James May, the man who brought stevia to the U.S., wanted to offer consumers a healthy alternative to sugar. But before he got there, he faced more than the usual set of bureaucratic roadblocks.
The FDA has sent warning letters to two juice brands and a Brooklyn, N.Y.-based food and beverage company regarding infractions of sanitation and product claims.
It feels kinda funny to write, but here goes: the carbonated soft drink (CSD) category recorded a positive four-week growth period in sales. It’s the first time that’s happened in more than a year.
Secret Squirrel is one of up to a half-dozen other cold brew companies that have received the same cease-and-desist letter from Stumptown over trademarked packaging.
On July 21, Monster filed for U.S. trademark registration for Ultra Sunrise, which leads one convenience store retailer surveyed by Wells Fargo to believe that the company “is moving toward a Monster [carbonated soft drink (CSD)] aimed at Mountain Dew.”
The increasing popularity of coconut oil can be seen in lifestyle and beauty media, through celebrity use and promotion, and the ongoing consumer trend to find more natural food and beverage options.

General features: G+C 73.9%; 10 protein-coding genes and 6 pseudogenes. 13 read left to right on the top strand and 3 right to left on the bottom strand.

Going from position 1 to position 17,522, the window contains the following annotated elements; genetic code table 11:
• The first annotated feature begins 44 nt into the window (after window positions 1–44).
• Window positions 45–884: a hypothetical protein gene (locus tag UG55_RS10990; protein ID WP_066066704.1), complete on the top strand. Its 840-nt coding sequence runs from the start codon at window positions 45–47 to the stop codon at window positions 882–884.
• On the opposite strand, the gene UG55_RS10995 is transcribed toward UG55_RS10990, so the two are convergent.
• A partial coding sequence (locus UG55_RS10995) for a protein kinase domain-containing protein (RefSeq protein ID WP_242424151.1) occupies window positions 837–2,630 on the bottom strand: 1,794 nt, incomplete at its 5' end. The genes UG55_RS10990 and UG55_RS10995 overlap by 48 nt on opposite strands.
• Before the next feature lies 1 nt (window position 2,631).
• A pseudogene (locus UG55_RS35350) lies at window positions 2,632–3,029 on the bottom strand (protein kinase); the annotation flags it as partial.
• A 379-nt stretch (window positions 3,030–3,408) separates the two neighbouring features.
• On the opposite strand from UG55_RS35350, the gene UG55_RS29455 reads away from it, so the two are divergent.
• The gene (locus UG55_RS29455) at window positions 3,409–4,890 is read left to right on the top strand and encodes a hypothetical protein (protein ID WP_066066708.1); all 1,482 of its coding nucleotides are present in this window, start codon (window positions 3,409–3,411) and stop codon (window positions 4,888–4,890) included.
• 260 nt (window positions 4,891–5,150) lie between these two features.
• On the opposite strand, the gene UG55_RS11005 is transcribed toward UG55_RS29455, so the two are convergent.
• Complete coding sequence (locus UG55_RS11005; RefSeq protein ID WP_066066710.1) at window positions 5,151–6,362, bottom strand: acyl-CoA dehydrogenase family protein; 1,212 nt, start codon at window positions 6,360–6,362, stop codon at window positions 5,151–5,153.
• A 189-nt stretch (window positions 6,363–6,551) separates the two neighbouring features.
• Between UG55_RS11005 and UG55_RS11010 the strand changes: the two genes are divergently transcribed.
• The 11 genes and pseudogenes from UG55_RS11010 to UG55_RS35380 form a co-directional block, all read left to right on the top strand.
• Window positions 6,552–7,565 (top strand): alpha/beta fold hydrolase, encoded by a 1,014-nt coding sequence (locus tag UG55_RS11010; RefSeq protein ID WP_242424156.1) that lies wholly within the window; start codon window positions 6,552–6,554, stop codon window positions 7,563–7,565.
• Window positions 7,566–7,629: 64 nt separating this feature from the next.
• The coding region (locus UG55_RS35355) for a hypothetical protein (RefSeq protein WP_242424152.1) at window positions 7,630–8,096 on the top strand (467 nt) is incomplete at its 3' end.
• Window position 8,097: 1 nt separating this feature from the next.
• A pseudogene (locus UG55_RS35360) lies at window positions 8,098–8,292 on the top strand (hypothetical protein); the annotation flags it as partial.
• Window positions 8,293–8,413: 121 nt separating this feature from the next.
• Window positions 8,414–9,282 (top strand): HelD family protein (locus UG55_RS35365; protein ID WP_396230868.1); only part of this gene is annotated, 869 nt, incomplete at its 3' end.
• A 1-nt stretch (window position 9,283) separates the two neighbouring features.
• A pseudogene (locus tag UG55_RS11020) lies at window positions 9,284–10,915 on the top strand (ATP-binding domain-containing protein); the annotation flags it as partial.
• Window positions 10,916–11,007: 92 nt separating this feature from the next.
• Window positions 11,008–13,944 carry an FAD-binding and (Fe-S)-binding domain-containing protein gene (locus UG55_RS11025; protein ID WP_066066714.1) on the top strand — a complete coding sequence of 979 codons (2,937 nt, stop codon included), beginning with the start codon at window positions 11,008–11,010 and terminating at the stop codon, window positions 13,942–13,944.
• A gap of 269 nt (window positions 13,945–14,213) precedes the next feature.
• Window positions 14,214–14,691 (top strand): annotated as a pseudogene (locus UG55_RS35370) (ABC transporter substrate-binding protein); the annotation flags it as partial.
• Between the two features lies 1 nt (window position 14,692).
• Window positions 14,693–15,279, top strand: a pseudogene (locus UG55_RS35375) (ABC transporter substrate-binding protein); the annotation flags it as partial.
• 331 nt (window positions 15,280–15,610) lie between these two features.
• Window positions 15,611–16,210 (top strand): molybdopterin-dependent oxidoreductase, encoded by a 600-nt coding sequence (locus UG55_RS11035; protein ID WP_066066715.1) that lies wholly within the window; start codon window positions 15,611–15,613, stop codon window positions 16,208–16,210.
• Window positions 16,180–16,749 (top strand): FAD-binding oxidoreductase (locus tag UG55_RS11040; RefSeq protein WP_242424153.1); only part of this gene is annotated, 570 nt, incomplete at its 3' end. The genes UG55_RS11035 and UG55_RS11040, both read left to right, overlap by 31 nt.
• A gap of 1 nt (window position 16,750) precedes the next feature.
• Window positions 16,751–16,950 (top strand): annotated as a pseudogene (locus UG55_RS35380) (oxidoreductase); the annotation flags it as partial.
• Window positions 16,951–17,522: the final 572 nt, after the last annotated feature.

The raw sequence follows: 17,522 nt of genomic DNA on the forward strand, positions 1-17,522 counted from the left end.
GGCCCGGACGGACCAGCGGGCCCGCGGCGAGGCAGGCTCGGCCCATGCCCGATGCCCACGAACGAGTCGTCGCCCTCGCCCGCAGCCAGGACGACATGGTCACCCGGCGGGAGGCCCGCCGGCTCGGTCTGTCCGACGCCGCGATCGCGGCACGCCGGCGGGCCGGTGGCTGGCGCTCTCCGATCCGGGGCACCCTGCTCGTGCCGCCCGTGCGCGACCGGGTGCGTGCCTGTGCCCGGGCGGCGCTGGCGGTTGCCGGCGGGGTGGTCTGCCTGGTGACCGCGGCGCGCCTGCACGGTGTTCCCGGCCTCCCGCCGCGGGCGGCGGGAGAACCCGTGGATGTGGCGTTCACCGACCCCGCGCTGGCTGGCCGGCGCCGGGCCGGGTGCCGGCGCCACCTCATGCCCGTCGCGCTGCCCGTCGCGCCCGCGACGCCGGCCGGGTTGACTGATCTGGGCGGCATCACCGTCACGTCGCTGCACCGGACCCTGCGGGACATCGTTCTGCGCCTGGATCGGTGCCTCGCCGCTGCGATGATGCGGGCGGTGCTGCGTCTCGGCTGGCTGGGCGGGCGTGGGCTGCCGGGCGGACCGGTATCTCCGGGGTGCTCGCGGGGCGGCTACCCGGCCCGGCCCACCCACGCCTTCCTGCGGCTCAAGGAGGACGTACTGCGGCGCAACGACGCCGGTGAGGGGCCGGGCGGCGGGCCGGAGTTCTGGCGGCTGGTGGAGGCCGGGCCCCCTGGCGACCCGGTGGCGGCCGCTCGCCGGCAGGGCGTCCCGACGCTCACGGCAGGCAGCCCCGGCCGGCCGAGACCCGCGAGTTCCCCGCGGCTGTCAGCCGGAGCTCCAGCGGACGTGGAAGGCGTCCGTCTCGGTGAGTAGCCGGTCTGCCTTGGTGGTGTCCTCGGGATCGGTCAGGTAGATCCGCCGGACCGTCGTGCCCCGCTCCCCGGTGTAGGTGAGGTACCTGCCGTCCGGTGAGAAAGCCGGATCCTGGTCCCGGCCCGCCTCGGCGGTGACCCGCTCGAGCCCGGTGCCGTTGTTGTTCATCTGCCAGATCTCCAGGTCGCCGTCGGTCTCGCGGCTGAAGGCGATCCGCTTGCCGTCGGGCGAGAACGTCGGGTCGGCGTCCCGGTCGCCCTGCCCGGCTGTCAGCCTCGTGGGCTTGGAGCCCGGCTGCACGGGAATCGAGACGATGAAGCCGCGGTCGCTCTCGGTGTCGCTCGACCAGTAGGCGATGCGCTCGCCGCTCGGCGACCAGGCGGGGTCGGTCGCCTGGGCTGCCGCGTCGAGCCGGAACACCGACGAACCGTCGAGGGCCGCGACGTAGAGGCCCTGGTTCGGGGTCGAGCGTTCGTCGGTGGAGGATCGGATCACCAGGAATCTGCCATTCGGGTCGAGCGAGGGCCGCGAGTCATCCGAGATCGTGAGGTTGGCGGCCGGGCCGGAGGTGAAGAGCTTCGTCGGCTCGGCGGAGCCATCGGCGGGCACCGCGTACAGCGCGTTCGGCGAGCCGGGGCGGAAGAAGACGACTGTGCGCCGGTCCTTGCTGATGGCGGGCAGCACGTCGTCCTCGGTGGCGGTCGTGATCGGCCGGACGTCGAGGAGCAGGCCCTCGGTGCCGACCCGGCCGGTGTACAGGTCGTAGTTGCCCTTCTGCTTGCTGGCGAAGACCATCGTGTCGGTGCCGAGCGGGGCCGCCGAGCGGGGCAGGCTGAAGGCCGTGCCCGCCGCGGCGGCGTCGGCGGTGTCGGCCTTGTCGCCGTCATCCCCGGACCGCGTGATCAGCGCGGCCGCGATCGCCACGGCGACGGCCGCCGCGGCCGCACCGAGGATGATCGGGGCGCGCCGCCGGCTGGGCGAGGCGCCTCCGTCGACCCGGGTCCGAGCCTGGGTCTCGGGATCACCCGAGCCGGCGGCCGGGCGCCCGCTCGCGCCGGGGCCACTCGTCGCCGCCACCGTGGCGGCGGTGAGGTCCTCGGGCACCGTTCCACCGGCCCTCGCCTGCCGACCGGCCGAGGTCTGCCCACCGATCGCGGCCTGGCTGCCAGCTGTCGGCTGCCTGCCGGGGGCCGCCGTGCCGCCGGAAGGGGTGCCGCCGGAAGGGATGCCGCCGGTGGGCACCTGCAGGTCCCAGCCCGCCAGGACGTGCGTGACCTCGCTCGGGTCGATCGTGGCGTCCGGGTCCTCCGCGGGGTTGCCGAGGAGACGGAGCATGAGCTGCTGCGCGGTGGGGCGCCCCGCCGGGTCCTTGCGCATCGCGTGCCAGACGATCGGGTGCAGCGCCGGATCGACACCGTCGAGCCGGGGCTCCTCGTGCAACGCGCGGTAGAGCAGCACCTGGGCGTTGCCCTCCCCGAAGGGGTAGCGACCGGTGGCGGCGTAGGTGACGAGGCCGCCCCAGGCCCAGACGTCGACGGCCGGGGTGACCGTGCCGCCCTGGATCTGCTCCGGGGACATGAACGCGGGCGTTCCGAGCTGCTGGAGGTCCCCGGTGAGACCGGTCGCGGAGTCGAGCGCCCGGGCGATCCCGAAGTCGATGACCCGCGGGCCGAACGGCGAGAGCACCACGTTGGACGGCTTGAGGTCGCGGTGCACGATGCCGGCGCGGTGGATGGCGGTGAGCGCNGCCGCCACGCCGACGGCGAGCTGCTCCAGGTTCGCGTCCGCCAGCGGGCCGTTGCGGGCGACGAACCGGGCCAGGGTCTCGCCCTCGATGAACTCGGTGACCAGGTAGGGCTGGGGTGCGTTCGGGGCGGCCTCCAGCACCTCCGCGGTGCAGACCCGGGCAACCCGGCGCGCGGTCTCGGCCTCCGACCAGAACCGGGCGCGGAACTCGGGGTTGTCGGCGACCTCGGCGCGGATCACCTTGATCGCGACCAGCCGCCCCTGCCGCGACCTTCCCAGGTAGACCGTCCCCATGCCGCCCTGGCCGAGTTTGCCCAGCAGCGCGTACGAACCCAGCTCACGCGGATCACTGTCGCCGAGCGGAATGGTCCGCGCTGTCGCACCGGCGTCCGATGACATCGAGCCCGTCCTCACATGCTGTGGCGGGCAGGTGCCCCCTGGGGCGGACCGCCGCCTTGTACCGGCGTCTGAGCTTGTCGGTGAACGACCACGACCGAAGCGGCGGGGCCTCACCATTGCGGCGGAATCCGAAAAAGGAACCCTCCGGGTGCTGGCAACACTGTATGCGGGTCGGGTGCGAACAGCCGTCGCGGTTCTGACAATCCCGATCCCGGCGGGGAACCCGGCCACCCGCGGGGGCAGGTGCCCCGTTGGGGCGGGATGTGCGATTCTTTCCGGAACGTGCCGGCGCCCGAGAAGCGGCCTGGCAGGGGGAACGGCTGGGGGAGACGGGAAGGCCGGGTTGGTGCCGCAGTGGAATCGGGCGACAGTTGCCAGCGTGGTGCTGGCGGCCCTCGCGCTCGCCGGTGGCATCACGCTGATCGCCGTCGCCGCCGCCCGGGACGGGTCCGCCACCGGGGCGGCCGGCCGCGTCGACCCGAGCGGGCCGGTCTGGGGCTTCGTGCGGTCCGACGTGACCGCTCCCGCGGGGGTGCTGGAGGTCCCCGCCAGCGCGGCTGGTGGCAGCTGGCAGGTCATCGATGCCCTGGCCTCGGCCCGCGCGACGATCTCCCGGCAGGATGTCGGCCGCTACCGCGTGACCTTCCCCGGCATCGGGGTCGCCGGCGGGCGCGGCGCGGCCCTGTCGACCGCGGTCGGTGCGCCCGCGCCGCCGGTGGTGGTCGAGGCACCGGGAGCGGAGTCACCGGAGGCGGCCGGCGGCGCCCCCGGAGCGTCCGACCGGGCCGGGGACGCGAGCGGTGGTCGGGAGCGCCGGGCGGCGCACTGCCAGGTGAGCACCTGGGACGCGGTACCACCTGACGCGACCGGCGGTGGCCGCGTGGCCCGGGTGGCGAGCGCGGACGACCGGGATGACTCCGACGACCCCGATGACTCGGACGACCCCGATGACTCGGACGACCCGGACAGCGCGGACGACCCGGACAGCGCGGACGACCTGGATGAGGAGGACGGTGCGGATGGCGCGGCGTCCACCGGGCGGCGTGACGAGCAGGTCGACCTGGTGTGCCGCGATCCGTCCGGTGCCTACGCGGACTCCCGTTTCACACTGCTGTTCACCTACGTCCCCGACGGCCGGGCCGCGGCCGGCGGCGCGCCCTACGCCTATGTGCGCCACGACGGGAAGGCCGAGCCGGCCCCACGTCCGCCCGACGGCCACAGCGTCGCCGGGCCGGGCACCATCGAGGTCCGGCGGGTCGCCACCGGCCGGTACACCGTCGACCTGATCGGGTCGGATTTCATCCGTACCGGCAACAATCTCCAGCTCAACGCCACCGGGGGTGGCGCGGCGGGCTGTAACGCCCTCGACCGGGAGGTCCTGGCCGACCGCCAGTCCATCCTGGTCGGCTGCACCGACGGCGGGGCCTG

Continuing to pour innovation into the fast-growing cold-pressed juice category, Blueprint is launching two new flavors in Whole Foods.
“We respectfully disagree with the FDA letter,” said founder Lisa Reed. “At Garden of Flavor, current good manufacturing practices, sanitation and food safety is our top priority.”
PepsiCo thinks juice from cashew apples, sourced in India, could work as a nice substitute for more common juice ingredients, according to The New York Times.
As non-dairy milk alternatives continue to carve out space on retail shelves, one of the category’s biggest players is reaping the profits.
A federal judge has denied a motion from high fructose corn syrup (HFCS) manufacturers, dealing them a blow in a lawsuit over marketing the sweetener as being the equivalent of sugar.
As carbonated soft drink sales continue to decline, the cola giants have benefitted from a self-enacted compromise: smaller cans.
The settlement could include millions of individuals who purchased at least one Red Bull can over the past 10 years.
Protein2o co-founder and CEO Bob Kral said that despite his initial optimism, he didn’t expect this level of demand. The raise will help him keep up.